Quote of the day: Band aid vs Core solutions

I agree with this quote 100%:

There is often a discussion about the great divides in economics – Neoclassical vs. Keynesian, Freshwater vs. Saltwater, Left-Wing vs. Right Wing, Top-Down vs. Bottom-Up, Elites vs. Populists, etc. Another one should be between economists who feel the way to counter the distortions caused by 34 different government policies is to created a 35th policy and those who believe in countering root causes and would like to avoid Rube Goldberg-type policy structures. I said ‘should be’, because there are so few of the latter kind of economists out there. We could hold our meetings in a phone booth.

In defence of the scalper

Events in high demand that have limited capacity sell out. See for example the Wellington Sevens or Toast Martinborough, which sold out in three minutes and thirteen minutes respectively. These events sell out as demand far outstrips supply at the price that the seller sets. In other words, many of those purchasing the tickets would be willing to pay much more than they actually do pay in order to attend said event.

High demand events such as these are the capitalist world’s version of queuing for basic food items in a communist shit-hole. When buyers are unable to adequately express their willingness to pay, due to blunt ‘one-for-all’ pricing and an inability of the seller to price discriminate, shortage ensues.

Enter the scalper. Scalpers are typically demonised by the media in New Zealand. However, scalpers simply allow buyers to reveal their true willingness to pay. When a scalper auctions off a ticket on Trademe, buyers are able to pay exactly what they value their attendance at said event at. What ensues is the efficient allocation of resources – scarce resources are allocated to those that value them highest – an admirable economic goal. Contrast this with the lottery that is the current ‘log-in and hope’ method of ticket allocation. Rather than be vilified, scalpers should be commended for their actions that facilitate the clearing of the market!

Indeed, a commentator at the NBR goes further, calling scalpers “unsung entrepreneurs”. I tend to agree with this sentiment.

Disclaimer: I have both scalped and been scalped. Both experiences were highly pleasurable and I encourage you all to try them.

Baumol’s cost disease: An issue of government productivity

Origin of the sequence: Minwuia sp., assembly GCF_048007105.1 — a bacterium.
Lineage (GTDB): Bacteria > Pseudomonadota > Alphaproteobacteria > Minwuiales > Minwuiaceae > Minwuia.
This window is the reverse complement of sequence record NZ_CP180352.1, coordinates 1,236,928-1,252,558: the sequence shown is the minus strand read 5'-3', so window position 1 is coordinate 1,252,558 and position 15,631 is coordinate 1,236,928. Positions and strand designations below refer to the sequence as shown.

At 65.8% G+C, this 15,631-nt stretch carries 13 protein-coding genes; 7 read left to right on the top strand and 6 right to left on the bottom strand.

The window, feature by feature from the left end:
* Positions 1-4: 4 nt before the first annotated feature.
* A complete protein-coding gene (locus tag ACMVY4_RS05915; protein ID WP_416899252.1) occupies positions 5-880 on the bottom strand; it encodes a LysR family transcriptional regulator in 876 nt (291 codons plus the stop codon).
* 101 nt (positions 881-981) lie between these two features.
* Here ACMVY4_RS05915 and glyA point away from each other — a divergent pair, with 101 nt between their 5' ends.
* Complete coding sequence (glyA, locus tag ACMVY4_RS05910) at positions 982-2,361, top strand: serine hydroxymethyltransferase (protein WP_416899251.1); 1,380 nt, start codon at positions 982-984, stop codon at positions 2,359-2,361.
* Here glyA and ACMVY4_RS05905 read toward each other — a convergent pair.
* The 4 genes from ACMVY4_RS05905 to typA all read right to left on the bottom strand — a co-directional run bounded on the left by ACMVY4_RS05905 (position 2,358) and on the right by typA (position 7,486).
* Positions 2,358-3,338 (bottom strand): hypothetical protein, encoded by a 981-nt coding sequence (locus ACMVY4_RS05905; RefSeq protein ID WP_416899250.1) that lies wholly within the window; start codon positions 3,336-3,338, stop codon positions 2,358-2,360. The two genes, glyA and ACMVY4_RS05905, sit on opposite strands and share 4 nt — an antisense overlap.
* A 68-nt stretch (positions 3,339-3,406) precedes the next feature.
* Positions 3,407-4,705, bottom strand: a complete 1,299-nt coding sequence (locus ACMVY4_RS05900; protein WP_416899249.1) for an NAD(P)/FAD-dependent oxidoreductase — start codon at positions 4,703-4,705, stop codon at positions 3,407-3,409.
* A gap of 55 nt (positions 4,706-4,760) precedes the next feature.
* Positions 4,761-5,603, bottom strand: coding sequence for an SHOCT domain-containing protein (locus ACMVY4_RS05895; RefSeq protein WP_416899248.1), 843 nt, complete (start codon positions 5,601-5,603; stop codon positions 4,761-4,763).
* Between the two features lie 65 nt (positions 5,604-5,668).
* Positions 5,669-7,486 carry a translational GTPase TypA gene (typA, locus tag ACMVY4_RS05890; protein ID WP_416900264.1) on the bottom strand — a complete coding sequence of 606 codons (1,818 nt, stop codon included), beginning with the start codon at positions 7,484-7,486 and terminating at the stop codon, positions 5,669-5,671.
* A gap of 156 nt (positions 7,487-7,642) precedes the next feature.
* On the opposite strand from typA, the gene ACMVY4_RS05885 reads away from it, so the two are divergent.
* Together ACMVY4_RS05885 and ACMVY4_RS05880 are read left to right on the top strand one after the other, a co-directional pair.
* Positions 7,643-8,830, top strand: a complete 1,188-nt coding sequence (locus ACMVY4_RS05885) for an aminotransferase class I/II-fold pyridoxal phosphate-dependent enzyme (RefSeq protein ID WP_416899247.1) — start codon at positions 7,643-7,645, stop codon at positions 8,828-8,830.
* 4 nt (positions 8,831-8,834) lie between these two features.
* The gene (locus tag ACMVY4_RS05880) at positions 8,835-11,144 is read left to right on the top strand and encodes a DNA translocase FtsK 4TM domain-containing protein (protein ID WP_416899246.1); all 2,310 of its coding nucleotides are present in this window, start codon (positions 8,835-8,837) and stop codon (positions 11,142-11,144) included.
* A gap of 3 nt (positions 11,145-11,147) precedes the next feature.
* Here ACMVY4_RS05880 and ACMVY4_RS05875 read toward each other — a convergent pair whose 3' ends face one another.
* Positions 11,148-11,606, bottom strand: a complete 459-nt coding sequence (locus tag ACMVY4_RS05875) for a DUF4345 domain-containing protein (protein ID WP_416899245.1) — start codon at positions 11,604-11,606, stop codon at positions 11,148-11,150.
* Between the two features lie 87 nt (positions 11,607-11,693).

Often I have heard people bring up “Baumol’s cost disease” as a reason for why labour productivity and wages can be unrelated.

Effectively, the argument is that if labour productivity rises in one sector it increases the demand for labour which in turn drives up wages in other sectors, even though productivity in other sectors is unchanged.

Now this is all well and good, but I’m not sure that this takes away the relationship between productivity and wages. Let us assume that there are an infinite number of sectors, but conveniently there are only two sectors competing for the same labour pool. Furthermore, one of these sectors experiences an exogenous increase in labour productivity and the “other sector” doesn’t.

Effectively, the increase in the cost of labour for the “other sector” will reduce the supply of that good driving up the relative price of the other good. There will be a reduction in the quantity produced and an increase in the relative price, which should imply that there will be an increase in marginal (and probably average) productivity of labour in the other sector.

What this concept DOES tell us is that maybe we shouldn’t be so tough on government for its poor productivity performance (as lamented here and here). Why? Labour productivity in the government sector hasn’t experienced any technological change, the services they provide haven’t become relatively easier to produce.

As a result, with the rest of the economy experiencing an increase in labour productivity wages have been driven up, forcing the government to also drive up wages.

Of course, this also implies that the relative size of the government should have shrunk (which it hasn’t) and that the increase in the price of government labour should have been smaller (which it wasn’t). But it does explain part of the public sector wage inflation that we have seen in recent years.

In defence of the New Zealand wholesale electricity market